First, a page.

Progestin is a synthetic hormone used to affect a woman's body in
the same ways as the hormone progesterone. The ovaries produce progesterone
during the second half of the menstrual cycle to help prepare the uterus for
pregnancy. At the time of menopause, the level of progesterone declines.
Progesterone regulates the cyclic growth and breakdown of the
uterine lining (endometrium). When a woman's progesterone levels are low,
progestin can be used to treat endometrial problems such as heavy, irregular
menstrual bleeding. Women with an intact uterus who take estrogen are also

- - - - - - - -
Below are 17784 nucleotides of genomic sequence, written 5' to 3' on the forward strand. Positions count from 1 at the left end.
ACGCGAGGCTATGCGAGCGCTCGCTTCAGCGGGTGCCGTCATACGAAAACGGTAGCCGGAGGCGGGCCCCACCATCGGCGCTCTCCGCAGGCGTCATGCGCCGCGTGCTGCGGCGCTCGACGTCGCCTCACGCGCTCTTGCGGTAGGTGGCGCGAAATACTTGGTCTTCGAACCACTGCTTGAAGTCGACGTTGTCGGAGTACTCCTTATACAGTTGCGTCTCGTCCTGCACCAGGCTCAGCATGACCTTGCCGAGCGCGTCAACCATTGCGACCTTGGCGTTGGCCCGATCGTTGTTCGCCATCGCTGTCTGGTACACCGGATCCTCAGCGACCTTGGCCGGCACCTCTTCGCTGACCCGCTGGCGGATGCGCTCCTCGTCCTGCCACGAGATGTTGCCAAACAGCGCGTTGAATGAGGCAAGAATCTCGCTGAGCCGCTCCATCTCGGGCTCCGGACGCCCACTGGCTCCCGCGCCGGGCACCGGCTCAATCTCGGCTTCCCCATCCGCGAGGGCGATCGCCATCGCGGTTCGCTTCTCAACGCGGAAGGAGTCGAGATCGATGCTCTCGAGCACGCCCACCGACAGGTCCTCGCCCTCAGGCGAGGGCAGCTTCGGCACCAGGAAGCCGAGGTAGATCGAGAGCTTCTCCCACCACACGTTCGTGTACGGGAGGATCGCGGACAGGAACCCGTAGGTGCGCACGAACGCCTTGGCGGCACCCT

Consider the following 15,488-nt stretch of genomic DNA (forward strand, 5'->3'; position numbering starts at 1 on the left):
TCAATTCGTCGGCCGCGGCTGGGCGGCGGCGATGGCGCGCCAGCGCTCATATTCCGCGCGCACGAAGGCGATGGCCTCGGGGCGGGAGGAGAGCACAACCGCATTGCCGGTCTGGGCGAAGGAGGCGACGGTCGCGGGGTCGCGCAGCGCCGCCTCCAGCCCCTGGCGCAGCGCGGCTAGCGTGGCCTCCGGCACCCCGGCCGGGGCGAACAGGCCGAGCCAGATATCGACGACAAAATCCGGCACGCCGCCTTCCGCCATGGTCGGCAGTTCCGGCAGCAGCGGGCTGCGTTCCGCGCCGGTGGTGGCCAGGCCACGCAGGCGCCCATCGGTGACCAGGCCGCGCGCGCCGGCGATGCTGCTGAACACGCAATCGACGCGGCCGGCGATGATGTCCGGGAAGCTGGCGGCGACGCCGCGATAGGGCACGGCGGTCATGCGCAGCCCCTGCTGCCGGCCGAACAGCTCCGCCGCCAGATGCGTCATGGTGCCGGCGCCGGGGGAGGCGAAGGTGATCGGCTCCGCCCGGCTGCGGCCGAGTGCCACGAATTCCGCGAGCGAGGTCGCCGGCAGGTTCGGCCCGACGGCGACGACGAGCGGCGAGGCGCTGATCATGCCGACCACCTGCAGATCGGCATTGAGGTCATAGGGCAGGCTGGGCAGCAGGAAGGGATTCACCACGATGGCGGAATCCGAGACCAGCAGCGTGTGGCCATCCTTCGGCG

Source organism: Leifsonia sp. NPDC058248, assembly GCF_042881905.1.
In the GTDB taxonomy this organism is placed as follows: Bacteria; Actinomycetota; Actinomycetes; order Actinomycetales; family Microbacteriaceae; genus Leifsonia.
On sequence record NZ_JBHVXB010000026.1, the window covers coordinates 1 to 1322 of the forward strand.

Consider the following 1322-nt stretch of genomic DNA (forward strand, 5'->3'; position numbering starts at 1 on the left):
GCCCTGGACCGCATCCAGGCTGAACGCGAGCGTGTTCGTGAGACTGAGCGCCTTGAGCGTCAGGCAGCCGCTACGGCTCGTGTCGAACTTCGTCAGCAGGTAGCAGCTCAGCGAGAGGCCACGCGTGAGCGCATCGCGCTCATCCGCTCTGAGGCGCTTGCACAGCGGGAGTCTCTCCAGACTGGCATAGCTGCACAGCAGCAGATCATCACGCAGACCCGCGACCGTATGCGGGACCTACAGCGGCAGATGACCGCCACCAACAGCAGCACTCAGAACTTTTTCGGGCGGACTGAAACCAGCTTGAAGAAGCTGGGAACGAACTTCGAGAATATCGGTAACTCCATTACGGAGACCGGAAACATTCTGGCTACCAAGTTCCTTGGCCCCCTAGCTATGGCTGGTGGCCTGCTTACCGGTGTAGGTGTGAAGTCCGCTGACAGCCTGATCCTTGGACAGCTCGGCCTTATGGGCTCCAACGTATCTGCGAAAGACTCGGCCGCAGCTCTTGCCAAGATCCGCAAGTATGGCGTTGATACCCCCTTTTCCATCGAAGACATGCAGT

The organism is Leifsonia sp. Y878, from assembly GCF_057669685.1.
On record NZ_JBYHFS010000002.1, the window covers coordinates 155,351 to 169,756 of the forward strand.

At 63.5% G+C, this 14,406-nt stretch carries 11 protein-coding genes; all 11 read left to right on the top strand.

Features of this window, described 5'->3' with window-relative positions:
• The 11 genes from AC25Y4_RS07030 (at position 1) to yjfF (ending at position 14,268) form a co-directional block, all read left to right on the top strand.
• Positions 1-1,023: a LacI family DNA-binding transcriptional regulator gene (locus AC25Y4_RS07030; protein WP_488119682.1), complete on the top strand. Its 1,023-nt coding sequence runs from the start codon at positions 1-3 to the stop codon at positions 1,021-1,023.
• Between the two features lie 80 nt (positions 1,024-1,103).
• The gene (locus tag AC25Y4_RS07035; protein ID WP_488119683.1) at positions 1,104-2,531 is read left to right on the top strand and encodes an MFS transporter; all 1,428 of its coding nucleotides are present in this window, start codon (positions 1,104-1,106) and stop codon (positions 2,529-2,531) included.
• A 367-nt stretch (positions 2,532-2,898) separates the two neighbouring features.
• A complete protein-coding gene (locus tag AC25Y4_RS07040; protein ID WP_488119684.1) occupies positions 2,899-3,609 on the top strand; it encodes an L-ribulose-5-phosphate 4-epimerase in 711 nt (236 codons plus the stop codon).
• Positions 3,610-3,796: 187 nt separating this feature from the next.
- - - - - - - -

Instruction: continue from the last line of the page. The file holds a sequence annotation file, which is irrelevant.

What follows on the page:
prescribed progestin, which prevents the estrogen from causing cancerous cell
growth in the endometrium.
Sarah Marshall, MD - Family Medicine & Ross Berkowitz, MD - Obstetrics and Gynecology
The Health Encyclopedia contains general health information. Not all treatments or services described are covered benefits for Kaiser Permanente members or offered as services by Kaiser Permanente. For a list of covered benefits, please refer to your Evidence of Coverage or Summary Plan Description. For recommended treatments, please consult with your health care provider.